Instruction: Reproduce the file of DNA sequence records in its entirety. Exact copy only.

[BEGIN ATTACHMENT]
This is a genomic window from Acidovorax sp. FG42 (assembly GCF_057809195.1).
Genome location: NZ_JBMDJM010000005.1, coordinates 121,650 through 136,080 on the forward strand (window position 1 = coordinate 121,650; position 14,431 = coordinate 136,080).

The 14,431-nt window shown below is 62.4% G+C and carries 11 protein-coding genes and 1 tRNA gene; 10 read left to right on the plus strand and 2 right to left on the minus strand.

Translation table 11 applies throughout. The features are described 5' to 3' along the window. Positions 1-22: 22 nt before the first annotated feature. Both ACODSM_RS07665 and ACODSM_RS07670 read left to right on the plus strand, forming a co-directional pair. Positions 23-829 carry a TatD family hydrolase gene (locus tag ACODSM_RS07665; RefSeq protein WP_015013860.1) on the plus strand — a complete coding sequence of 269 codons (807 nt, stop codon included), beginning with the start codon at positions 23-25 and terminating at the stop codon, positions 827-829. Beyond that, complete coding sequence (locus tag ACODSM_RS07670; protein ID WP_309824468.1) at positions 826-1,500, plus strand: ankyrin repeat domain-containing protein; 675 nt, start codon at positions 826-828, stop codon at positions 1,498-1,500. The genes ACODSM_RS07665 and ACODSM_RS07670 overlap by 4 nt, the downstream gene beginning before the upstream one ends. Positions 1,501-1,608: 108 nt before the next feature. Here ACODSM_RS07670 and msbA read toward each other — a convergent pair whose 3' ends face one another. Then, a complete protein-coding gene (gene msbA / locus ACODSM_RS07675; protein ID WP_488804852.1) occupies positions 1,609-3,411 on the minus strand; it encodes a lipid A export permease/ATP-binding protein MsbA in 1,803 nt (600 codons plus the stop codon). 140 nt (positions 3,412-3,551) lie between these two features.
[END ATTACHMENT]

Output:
This is a genomic window from Acidovorax sp. FG42 (assembly GCF_057809195.1).
Genome location: NZ_JBMDJM010000005.1, coordinates 121,650 through 136,080 on the forward strand (window position 1 = coordinate 121,650; position 14,431 = coordinate 136,080).

The 14,431-nt window shown below is 62.4% G+C and carries 11 protein-coding genes and 1 tRNA gene; 10 read left to right on the plus strand and 2 right to left on the minus strand.

Translation table 11 applies throughout. The features are described 5' to 3' along the window. Positions 1-22: 22 nt before the first annotated feature. Both ACODSM_RS07665 and ACODSM_RS07670 read left to right on the plus strand, forming a co-directional pair. Positions 23-829 carry a TatD family hydrolase gene (locus tag ACODSM_RS07665; RefSeq protein WP_015013860.1) on the plus strand — a complete coding sequence of 269 codons (807 nt, stop codon included), beginning with the start codon at positions 23-25 and terminating at the stop codon, positions 827-829. Beyond that, complete coding sequence (locus tag ACODSM_RS07670; protein ID WP_309824468.1) at positions 826-1,500, plus strand: ankyrin repeat domain-containing protein; 675 nt, start codon at positions 826-828, stop codon at positions 1,498-1,500. The genes ACODSM_RS07665 and ACODSM_RS07670 overlap by 4 nt, the downstream gene beginning before the upstream one ends. Positions 1,501-1,608: 108 nt before the next feature. Here ACODSM_RS07670 and msbA read toward each other — a convergent pair whose 3' ends face one another. Then, a complete protein-coding gene (gene msbA / locus ACODSM_RS07675; protein ID WP_488804852.1) occupies positions 1,609-3,411 on the minus strand; it encodes a lipid A export permease/ATP-binding protein MsbA in 1,803 nt (600 codons plus the stop codon). 140 nt (positions 3,412-3,551) lie between these two features.